November 22, 2010
What defines success? When I first met Michael A. Jackson last year at a partner luncheon, I was immediately struck by his genuine friendliness, intelligence, and warm personality. After hearing about the recent funding success he and his brother David achieved with Adaptive Computing and Moab, I thought it would make for an interesting interview. What resonated with me following our discussion is that it is his belief in core values and in making contributions to the community that he defines as true success.
HPCwire: So Michael, most people in the industry are aware that you and your Adaptive CEO and co-founder, David Jackson, are brothers. Was there a key event while growing up that led both of you to where you are today?
Michael Jackson: Well, we do have somewhat of a unique story; we grew up on a potato farm in Idaho. First, we learned that we had to be very hard workers and second, if you wanted to make a living you couldn't do it by farming. (Laughs) My father had this farming habit, and he had to have another job to pay for his habit! With that said, even if we were from a potato farmer family, our parents had the foresight to get us engaged with computer systems well before the mainstream curve. Almost right from the start, my brothers started trying to break into the games to change the programs to make them work better. So that sense of work ethic as kids, the early exposure to technology, and the constant desire to improve upon it resulted from our life on the farm. A fair amount of innovation, determination and ability to identify solutions came from that setting, and it's carried over to any situation when we are challenged with problems we are trying to solve. I have a personal slogan, "It's not if, but how."
HPCwire: By the way, congratulations on recently securing $14M in Series A funding. Why do you believe investors were and continue to be interested in Adaptive Computing?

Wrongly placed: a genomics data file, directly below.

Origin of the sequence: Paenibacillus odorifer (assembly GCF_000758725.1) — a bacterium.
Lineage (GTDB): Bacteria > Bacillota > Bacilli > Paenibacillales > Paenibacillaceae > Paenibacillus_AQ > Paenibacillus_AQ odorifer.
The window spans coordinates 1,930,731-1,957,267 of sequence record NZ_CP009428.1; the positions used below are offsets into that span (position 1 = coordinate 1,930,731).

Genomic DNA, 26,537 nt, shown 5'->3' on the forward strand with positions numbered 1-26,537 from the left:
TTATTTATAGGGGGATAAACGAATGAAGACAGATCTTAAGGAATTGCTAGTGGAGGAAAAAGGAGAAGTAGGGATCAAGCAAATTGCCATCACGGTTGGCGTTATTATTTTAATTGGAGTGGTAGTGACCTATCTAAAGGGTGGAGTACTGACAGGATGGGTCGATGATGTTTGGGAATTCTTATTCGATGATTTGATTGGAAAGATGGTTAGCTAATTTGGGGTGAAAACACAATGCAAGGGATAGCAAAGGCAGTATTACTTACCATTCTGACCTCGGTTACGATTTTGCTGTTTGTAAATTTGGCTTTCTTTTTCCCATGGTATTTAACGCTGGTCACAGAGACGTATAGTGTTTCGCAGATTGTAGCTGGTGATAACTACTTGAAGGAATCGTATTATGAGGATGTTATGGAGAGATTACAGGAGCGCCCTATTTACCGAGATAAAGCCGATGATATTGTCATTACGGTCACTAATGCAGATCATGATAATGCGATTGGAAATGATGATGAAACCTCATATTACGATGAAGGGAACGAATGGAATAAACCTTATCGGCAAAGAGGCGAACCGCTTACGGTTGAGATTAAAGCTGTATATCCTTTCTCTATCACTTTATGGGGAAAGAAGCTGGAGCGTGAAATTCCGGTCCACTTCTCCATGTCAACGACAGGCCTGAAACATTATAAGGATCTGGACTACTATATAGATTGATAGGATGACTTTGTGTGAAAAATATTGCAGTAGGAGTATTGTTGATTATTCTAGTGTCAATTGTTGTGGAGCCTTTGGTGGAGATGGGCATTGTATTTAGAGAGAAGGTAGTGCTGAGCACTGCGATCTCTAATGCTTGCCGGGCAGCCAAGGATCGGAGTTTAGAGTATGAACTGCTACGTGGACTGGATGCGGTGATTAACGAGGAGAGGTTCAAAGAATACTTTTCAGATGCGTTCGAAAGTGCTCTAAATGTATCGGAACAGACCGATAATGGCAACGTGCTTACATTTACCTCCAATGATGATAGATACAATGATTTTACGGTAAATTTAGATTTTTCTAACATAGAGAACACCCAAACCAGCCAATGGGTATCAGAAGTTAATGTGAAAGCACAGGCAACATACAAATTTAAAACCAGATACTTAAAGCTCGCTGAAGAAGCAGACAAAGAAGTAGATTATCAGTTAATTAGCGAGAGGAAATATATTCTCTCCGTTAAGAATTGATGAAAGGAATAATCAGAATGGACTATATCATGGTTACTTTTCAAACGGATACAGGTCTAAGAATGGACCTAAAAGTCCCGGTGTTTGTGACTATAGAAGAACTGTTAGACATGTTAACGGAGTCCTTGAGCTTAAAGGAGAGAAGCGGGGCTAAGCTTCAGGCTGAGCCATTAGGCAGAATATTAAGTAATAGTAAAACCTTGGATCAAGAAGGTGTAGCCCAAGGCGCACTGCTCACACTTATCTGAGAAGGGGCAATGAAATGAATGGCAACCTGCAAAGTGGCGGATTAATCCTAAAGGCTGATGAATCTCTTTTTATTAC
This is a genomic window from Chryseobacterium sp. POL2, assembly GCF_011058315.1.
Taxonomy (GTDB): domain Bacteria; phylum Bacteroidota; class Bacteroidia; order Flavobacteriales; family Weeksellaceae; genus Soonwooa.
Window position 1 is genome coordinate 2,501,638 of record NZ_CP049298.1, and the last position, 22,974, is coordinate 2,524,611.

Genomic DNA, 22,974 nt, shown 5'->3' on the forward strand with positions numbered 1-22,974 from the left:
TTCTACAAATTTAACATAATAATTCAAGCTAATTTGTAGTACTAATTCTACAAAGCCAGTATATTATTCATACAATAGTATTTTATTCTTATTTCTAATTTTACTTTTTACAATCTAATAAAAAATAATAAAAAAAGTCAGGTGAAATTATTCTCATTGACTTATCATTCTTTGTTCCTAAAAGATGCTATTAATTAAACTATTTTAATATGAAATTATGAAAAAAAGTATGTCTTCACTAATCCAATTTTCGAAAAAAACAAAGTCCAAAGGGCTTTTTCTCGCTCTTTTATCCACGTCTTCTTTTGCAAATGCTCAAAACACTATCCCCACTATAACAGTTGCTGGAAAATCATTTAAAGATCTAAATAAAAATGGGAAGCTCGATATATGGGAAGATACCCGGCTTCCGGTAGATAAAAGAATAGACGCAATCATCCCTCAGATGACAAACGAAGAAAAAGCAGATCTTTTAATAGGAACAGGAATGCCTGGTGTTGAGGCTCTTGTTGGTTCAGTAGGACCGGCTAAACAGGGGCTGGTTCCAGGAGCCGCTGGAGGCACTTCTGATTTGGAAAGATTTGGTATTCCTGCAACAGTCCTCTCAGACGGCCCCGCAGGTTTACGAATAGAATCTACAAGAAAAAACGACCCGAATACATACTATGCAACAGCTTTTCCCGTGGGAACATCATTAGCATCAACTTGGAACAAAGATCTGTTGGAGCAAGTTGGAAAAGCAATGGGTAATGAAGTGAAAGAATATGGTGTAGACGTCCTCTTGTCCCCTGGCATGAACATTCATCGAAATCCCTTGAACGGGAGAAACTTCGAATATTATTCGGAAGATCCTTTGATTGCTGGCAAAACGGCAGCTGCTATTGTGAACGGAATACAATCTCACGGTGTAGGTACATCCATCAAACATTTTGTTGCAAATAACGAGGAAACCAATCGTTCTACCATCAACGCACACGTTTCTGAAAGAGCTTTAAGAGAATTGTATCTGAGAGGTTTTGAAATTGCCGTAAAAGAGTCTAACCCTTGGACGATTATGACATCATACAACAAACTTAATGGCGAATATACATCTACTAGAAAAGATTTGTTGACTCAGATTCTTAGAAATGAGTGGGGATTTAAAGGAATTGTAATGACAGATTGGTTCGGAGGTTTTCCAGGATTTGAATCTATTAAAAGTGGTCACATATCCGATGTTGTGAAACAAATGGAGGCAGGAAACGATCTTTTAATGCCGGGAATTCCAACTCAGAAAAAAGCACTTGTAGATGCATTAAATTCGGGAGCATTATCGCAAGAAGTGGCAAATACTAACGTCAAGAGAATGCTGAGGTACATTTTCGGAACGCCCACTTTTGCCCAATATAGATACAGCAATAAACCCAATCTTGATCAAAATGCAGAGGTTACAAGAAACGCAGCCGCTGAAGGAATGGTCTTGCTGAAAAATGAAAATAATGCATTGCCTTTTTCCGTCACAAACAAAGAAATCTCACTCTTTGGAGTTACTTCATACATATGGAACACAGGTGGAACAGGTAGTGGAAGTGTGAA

Michael: In the conversations we had with multiple Tier One investors, it became apparent the market was trying to figure out what was going on in technical computing, with Cloud in particular, and where to invest. Fortunately, we already had a technology established that was applicable; we had multiple engagements in place prior to what we now call Cloud, and a very good pipeline of opportunities with a differentiator that went with it. We had the foundation of a proven technology and solution stack, a history of delivering it to very large-scale customers, and a solid source of new customers coming in.
HPCwire: Looking at your fundraising success, you obviously have your 'elevator pitch' fine-tuned when talking to venture capitalists. But how would you represent yourself to someone you just met, a new neighbor for example, instead of a company executive?
Michael: First of all, I would see if I could help you move in, because from the personal side of things and with the church activities that I do, I've helped a lot of people move in! (Laughing) Seriously, my first focus (and I think this also purveys into business) is always that I like to add value. I would introduce you to my family, tell you about our neighborhood and our schools, and try to help to establish you in your new home. If you asked me about my work, I would probably just say that we make large sets of computers really smart so they do better things.
HPCwire: What advice would you offer to aspiring startups out there that are looking for funding?
Michael: That's a broad question. I'd say, begin with a bright idea and figure out which partners in the market who, between your innovation and theirs, you can help to make more money, be more successful and create more value for their customers. Understand the importance of culture when creating a small company. Make sure that you establish a collaborative team approach with your employees so that acknowledgement for achievement is distributed evenly across the board. Lastly, try not to be a silo onto yourself. In our space; there are so many inter-dependencies it would be very difficult to be successful by going it alone.
HPCwire: I know there was a "Maui Cluster Scheduler" that preceded the Moab Scheduler; what is the connection with Maui?
Michael: Well MHPCC (Maui High-Performance Computing Center) is a government site on the island of Maui. They became aware of David through his work at IBM and brought him in as a consultant to deploy simulation techniques to achieve better efficiency out of their system. When David was able to simulate a 4x increase in efficiency, they said "Great. Now can you implement those efficiencies by design?"
While Maui Scheduler was certainly the foundation where the concepts were developed, it was missing a set of architectural attributes that were needed to make a high performance computing environment dynamic, to make it adaptive. That was the beginning of the creation of a whole new architecture technology that ultimately became Moab.